After the war Stalin continued to imprison and murder his own citizenry up to his death in 1953. “More recent estimations of Soviet-on-Soviet killing have been more ‘modest’ and range between ten and twenty million. In the penal system alone, according to one scholar, 2,749,163 died between 1929 and 1953. Those numbers are still incomplete, not only because they do not cover every year since 1917 but also because they exclude labor colonies completely. The total makes no mention of the deaths in transit or the hundreds of thousands executed by quota during the Great Terror or done to death during wartime ethnic cleansings and in countless other ways.” (page 584)

Altogether it amounts to a killing of humanity by humanity surpassing our contemporary abilities for a full accounting. Long and seemingly forever is the list of dead bodies who no one knows, their names uncounted, beyond the scope of even the Holocaust itself. It would be unbelievable that any human ideology could hold such power upon mass human behavior if it were not an undeniable historic, physical fact.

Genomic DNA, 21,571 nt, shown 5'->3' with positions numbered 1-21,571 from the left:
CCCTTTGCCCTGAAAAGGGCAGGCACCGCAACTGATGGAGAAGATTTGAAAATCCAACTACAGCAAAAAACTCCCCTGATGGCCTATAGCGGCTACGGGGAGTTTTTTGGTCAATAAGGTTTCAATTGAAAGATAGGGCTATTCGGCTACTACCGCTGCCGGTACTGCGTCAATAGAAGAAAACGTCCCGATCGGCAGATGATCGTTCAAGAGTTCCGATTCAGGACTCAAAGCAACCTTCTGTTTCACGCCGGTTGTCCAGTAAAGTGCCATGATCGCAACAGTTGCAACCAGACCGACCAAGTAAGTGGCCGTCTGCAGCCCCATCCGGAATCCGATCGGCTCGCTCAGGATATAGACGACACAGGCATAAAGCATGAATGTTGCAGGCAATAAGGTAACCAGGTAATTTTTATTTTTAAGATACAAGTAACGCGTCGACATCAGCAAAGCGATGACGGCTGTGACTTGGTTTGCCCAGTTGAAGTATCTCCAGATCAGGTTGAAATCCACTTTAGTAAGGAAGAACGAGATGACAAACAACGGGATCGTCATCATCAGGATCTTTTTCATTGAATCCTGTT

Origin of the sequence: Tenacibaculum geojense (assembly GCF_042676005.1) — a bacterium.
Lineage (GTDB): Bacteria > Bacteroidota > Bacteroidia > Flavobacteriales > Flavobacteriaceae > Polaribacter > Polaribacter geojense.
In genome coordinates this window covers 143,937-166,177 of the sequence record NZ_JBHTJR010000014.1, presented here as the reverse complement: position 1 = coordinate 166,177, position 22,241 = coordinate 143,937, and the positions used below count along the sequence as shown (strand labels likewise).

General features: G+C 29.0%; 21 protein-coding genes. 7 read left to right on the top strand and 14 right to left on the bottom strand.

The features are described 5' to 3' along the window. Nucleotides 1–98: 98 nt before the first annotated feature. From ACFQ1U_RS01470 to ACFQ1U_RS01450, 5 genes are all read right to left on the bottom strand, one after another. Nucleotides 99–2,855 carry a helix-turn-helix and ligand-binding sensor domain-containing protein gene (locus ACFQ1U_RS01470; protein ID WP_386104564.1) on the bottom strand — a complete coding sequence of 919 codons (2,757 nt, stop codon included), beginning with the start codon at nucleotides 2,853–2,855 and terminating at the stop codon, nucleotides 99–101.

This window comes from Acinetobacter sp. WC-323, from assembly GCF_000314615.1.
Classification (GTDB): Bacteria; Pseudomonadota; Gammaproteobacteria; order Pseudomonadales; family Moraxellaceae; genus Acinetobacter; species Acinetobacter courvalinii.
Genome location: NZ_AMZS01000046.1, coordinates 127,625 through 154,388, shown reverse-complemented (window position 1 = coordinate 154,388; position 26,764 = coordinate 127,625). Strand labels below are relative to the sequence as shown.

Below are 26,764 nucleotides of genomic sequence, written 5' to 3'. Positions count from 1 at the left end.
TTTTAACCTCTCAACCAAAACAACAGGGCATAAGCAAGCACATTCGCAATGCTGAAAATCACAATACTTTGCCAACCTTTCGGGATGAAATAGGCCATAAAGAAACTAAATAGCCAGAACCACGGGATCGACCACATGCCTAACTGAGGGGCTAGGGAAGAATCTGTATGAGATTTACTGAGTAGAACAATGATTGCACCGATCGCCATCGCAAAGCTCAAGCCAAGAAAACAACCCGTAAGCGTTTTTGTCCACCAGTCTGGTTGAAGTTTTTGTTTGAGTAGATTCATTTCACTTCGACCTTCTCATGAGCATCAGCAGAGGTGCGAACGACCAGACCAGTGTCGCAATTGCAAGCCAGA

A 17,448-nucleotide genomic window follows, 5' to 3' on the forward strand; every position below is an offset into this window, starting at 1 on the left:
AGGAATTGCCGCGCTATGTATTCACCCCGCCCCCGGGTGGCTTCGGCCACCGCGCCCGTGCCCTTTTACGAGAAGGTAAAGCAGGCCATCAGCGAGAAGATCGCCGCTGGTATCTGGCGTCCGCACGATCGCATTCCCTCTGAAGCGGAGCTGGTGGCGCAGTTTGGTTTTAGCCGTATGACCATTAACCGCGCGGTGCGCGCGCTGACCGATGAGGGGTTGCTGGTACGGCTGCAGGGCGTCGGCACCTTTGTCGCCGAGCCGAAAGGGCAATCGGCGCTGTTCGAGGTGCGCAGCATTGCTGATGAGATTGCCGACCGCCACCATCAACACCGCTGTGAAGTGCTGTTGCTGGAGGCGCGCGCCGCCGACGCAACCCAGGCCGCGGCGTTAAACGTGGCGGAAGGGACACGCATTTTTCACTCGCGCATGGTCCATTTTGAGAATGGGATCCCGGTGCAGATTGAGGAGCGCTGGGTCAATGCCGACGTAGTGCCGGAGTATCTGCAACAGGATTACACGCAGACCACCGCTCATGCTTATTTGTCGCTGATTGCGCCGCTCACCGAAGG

I see similar atrocities around the world today. The murderous regime in Syria is the obvious current example. Libya is another recent one. You can go back a few years to Saddam Hussein and Slobodan Milošević. Genocide is certainly still with us. But, fortunately, we know nothing on the massive scale of "The Age of Social Catastrophe."

For their crimes against humanity, Hitler and most of his lieutenants either committed suicide or were hanged or imprisoned. Meanwhile, Stalin, the victor of the Eastern Front, continued his reign of terror until his death in 1953. No criminal charges were ever brought against Stalin in his lifetime. In some ways, the horrific crimes of the Nazis legitimized the much larger (in terms of numbers) genocide during the Stalin regime. Either way, however, Lenin, Hitler and Stalin collectively make today’s mass murder look like child’s play.


While we are counting such things, however, it should be mentioned that the worst mass murderer in recent history was someone outside the scope of Gellately's book. That title goes to Mao Zedong, who was probably responsible for the deaths of more than 50,000,000 human beings. The true number may never be known as they don't really keep track of that in China.